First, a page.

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, Lt Cdr Mark Gilbert, Lt Col Phil Kelly, Capt Ken Houlberg, Cdre Jerry Kyd, Cdr Simon Staley and Lt
on-board the USS George HW Bush
Lt Col Kelly with
Lt Col Kelly prepares to land his F-18 on USS George HW Bush
Lt Col Kelly'??s citation

UK Carrier Strike Group takes shape for HMS Queen Elizabeth

Published: 28 Sep 2015

Meet one of the indispensable members of the newly-formed UK Carrier Strike Group.

Royal Marine Lt Col Phil Kelly is the Strike Warfare Commander in the UK’s Carrier Strike Group battle staff which will be based in HMS Queen Elizabeth – his seventh aircraft carrier.

During the past few years the 44-year-old Irishman has spent time on the USS Ronald Reagan, Harry S Truman and George HW Bush as part of the long-lead specialist skills programme preparing the Royal Navy for the biggest warship it has ever had.

The former Harrier pilot, who served in HMS Ark Royal, Invincible and Illustrious, has been flying F/A-18 Hornets and learning all about carrier strike.

It’s every little boy’s dream

Lt Col Kelly

“It was a brilliant experience. The US Navy provided incredible support to us. I also learned to drive the ship under Capt Andrew Loiselle,” he said.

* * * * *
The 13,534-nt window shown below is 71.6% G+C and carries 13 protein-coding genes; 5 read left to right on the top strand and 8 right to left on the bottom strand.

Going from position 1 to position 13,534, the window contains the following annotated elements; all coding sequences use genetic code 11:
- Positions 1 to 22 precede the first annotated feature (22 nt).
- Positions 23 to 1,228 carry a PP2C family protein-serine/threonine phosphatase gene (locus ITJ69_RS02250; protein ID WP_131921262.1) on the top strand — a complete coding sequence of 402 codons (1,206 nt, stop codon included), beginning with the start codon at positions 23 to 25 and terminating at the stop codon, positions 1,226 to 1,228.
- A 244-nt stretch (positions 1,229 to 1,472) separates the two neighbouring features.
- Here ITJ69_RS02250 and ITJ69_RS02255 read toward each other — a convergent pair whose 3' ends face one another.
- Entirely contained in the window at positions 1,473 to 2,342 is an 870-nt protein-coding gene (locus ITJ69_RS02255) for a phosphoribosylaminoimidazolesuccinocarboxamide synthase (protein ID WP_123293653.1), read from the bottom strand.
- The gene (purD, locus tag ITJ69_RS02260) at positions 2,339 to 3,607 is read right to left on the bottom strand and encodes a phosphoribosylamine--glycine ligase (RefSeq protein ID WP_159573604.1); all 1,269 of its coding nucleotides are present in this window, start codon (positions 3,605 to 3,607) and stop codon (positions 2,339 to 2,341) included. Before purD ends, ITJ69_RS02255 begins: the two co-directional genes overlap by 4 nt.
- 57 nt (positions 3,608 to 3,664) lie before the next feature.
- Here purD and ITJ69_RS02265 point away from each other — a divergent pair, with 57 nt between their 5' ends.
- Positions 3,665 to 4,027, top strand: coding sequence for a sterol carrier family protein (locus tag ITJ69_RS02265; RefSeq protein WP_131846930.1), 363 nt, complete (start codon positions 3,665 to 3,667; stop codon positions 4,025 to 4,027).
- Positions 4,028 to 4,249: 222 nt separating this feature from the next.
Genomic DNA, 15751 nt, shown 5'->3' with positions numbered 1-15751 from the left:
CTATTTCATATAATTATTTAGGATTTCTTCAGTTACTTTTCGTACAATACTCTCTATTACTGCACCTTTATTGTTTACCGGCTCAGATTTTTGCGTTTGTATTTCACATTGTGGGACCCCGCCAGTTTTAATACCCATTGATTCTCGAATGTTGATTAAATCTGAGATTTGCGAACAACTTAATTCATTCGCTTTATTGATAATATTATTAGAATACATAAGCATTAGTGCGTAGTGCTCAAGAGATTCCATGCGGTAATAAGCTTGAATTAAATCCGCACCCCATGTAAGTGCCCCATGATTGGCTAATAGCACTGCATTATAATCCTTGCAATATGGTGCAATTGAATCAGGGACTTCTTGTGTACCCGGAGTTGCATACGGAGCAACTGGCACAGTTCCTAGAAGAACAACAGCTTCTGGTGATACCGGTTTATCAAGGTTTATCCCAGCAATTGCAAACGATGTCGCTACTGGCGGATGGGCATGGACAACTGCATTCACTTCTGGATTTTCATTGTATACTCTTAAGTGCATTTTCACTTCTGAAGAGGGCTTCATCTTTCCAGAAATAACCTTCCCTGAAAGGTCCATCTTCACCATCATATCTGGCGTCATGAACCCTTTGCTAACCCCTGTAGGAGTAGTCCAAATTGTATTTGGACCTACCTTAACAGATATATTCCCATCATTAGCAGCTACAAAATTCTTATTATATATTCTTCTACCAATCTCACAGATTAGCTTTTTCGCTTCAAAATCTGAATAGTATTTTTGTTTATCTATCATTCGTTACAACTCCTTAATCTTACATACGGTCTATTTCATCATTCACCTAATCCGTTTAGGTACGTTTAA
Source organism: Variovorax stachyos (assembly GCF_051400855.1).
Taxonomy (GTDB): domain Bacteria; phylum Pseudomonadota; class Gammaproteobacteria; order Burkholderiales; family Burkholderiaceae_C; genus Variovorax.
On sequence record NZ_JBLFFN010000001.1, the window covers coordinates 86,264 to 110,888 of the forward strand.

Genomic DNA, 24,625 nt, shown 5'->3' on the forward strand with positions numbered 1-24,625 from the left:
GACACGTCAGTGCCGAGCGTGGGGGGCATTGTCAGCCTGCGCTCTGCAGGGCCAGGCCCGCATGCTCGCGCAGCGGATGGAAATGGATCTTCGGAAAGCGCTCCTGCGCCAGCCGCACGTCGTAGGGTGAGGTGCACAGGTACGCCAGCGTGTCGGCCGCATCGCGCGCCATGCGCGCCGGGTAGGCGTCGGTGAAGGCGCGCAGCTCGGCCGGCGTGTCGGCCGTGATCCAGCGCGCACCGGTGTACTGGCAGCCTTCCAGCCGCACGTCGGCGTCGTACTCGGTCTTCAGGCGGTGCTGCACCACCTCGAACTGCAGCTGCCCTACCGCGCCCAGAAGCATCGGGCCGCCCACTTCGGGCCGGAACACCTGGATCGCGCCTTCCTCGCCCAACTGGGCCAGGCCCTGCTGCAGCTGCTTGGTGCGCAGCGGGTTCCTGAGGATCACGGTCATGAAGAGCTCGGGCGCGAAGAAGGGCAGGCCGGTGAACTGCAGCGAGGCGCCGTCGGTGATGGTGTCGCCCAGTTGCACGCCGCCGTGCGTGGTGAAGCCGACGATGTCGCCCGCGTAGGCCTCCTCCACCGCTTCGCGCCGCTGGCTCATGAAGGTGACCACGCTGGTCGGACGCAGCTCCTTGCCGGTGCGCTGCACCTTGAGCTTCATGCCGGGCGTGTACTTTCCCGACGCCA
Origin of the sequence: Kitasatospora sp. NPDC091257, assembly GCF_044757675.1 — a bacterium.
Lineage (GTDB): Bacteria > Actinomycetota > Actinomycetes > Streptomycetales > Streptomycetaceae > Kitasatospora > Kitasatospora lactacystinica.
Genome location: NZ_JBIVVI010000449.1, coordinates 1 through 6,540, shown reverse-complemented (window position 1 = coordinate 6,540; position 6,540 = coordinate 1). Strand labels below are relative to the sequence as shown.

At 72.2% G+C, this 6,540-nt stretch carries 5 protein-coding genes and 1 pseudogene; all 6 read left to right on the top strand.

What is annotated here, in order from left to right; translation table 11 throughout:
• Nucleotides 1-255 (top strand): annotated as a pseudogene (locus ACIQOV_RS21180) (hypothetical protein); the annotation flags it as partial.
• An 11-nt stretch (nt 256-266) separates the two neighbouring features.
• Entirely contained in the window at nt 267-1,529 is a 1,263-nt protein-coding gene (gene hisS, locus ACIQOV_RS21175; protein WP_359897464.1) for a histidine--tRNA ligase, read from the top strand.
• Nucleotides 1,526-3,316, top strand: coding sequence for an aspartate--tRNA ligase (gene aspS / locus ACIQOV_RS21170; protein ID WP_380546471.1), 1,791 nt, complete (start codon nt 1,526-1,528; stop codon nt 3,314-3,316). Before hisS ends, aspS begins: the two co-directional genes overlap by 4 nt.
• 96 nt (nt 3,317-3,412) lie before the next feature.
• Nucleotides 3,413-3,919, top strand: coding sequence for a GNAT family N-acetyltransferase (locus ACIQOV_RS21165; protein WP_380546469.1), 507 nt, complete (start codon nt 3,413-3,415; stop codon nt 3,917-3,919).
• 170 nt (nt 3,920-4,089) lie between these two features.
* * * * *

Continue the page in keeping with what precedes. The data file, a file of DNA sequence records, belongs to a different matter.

His role as Strike Warfare Commander is to advise the Commander of the Carrier Strike Group on how to best fight the full range of aircraft and other strike assets in the task group – to both strike targets ashore and defend the ships at sea.


The Carrier Strike Group is a powerful operational formation, comprising an aircraft carrier, air wing, destroyers and frigates and likely a submarine ready and able to conduct a range of missions around the globe.


“I define how we are going to use the aircraft as part of a layered defence system with the aircraft and ships and how we project power as carrier strike,” said Lt Col Kelly, who joined the Royal Marines 21 years ago.


“All of the embedded squadrons have a role, supporting all warfare areas. The embarked Lightning Force is there to project air power from the sea, striking targets deep inland identified within the Joint Campaign, while also offering wider utility in the protection of the CSG from air, surface and sub-surface threats.


“Our role will be to bring it all together. We are all looking forward to Queen Elizabeth coming into Portsmouth and I am looking forward to filling the flight deck with squadrons of all types and to instil a carrier strike team ethos that will see  every  aircraft type used in the most efficient way.


“The US Navy has been good enough to maintain our carrier strike skills and take them to the next level.”


Lt Col Kelly admits he was delighted to fly the F-18s.


“It’s every little boy’s dream, although it was a bit of a busman’s holiday for me as I got to understand how the US carrier strike worked.”


The pilot also had to get to grips with the cat-and-trap system of launch and recovery used on US carriers.


“Cat-and-traps flying is highly exhilarating but highly dangerous. Going from zero to 180mph in 1.5 seconds from the catapult makes a great fairground ride, but everyone would need a medical! Then you come back, sometimes at night, slowing from 150mph to zero in 177ft, with the significant G-force.